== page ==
Thank you for choosing to adopt!
You can see our adoptable pets online, or come in Tue-Sat, 10 AM – 6 PM. Questions? Email firstname.lastname@example.org.
Adopting an animal is gaining a family member for the life of that pet. This can be a commitment of up to 20 years for a puppy or kitten!
Our shelter is a stray facility, which means the animals we shelter have been lost or have been abandoned. These animals have been rescued by Animal Services Officers and citizens who have been unable to locate an owner.
Based on Utah state law, we must hold every animal for at least five days to give the owner an opportunity to redeem their lost pet. If the pet is not claimed during that time, and the animal is healthy and friendly, it will become available for adoption.
Adoptions are offered during our operating hours Tuesday through Saturday from 10:00 AM through 6:00 PM. Potential adopters should plan for some time to meet with their new pet before starting the adoption process. You can also fill out an adoption application before coming in and email it to email@example.com.
Adoption fees include spaying or neutering the animal (if needed), a certificate for a veterinarian's health exam, first vaccination, microchip, and a small bag of dog or cat food. Plus you get a great new forever friend. What a deal!
Please note we often have specials and promotions throughout the year, please check at the front counter when you come in to meet your match!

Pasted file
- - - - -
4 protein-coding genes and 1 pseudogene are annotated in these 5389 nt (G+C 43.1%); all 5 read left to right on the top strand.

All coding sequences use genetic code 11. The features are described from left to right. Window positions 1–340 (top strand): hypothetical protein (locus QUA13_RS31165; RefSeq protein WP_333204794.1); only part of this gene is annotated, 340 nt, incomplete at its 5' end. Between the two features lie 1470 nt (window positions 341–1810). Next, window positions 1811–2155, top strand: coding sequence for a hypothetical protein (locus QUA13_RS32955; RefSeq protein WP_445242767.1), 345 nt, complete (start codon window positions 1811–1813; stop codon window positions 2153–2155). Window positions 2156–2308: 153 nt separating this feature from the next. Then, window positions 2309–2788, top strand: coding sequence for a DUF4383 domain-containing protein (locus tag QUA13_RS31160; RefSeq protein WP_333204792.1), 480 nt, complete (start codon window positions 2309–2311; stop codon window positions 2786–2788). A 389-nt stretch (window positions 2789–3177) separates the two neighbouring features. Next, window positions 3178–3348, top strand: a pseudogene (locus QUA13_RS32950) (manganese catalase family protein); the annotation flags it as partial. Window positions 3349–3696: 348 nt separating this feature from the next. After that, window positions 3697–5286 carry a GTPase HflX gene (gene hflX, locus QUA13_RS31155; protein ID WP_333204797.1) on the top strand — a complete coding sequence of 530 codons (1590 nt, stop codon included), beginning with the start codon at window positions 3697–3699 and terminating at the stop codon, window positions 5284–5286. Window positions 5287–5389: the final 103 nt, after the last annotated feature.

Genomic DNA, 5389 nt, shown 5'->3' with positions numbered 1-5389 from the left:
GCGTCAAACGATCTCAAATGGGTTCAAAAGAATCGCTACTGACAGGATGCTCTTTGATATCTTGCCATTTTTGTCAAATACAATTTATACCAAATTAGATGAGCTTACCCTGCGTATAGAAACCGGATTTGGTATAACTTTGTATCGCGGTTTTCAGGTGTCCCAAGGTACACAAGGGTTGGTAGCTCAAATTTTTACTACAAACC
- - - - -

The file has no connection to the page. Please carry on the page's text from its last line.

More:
Senior Dogs (5 years and older):
Large Dogs (21 lbs or more): $75
Small Dogs (20 lbs or less): $125
Puppies (6 months or younger): $200
VIP & VIP Puppy: TBD
Senior Cats (5 years and older):
Adult Cats: $25
Kittens (6 months or younger): $50
Want more than 1 cat? We offer a 2 for 1 Adoption Fee for 2 cats adopted at the same time.
All other types of adoptable birds, small mammals, as well as not so common exotics, (i.e. chinchillas, peacock, fish, etc.) will be priced as they come in to the shelter.
If you are an active member of the military or veteran, please find out more about our Pets For Patriots Program.
Check out our adoptable dogs online! All adoptions are done on a first come, first serve basis. Things to know about adopting a dog from our shelter.
1. You will come to the shelter, check out the adoptable pets, then go to the front counter, and ask for a "dog get acquainted." This is where a staff member will escort the dog out to a run to meet with you and the family members that live in the home. Please note, if there's a long line, it may take awhile for our staff to get with you. We value every adoption.
2. If you currently have a family dog in the home, it will need to come to the shelter to meet the dog you're interested in adopting. We call this a "dog to dog." Just like humans, not all dogs get along with all dogs. Our staff can explain more once you get to the shelter, or you can email for more information, especially if you live far away.
If you're interested in adopting a cat or rabbit, these are done on a first come, first serve basis. When you arrive at the shelter, you can head into the cattery to see the adoptable felines. Don't forget to check out Spencer's Room, it's adjacent to the dog kennels and is separate from the other cattery.